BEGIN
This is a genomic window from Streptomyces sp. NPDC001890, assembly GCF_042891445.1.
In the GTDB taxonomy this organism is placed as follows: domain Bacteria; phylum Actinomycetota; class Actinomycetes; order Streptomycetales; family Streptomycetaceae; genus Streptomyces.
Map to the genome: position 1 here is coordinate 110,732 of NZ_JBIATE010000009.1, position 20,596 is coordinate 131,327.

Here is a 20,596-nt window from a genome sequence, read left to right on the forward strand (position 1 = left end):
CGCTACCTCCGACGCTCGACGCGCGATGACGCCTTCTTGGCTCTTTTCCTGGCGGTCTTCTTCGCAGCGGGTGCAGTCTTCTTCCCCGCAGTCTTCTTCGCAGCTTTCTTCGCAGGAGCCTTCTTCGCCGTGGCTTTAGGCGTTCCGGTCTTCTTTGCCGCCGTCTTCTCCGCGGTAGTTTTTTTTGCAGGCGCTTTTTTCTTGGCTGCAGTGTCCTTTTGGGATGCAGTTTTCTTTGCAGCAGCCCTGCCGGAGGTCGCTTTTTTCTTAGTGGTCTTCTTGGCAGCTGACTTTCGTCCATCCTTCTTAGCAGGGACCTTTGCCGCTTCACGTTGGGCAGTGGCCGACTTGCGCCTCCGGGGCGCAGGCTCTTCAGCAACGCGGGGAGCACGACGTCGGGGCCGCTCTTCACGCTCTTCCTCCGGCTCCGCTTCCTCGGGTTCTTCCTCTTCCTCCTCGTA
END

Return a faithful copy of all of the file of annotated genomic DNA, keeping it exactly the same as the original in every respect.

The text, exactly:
This is a genomic window from Streptomyces sp. NPDC001890, assembly GCF_042891445.1.
In the GTDB taxonomy this organism is placed as follows: domain Bacteria; phylum Actinomycetota; class Actinomycetes; order Streptomycetales; family Streptomycetaceae; genus Streptomyces.
Map to the genome: position 1 here is coordinate 110,732 of NZ_JBIATE010000009.1, position 20,596 is coordinate 131,327.

Here is a 20,596-nt window from a genome sequence, read left to right on the forward strand (position 1 = left end):
CGCTACCTCCGACGCTCGACGCGCGATGACGCCTTCTTGGCTCTTTTCCTGGCGGTCTTCTTCGCAGCGGGTGCAGTCTTCTTCCCCGCAGTCTTCTTCGCAGCTTTCTTCGCAGGAGCCTTCTTCGCCGTGGCTTTAGGCGTTCCGGTCTTCTTTGCCGCCGTCTTCTCCGCGGTAGTTTTTTTTGCAGGCGCTTTTTTCTTGGCTGCAGTGTCCTTTTGGGATGCAGTTTTCTTTGCAGCAGCCCTGCCGGAGGTCGCTTTTTTCTTAGTGGTCTTCTTGGCAGCTGACTTTCGTCCATCCTTCTTAGCAGGGACCTTTGCCGCTTCACGTTGGGCAGTGGCCGACTTGCGCCTCCGGGGCGCAGGCTCTTCAGCAACGCGGGGAGCACGACGTCGGGGCCGCTCTTCACGCTCTTCCTCCGGCTCCGCTTCCTCGGGTTCTTCCTCTTCCTCCTCGTA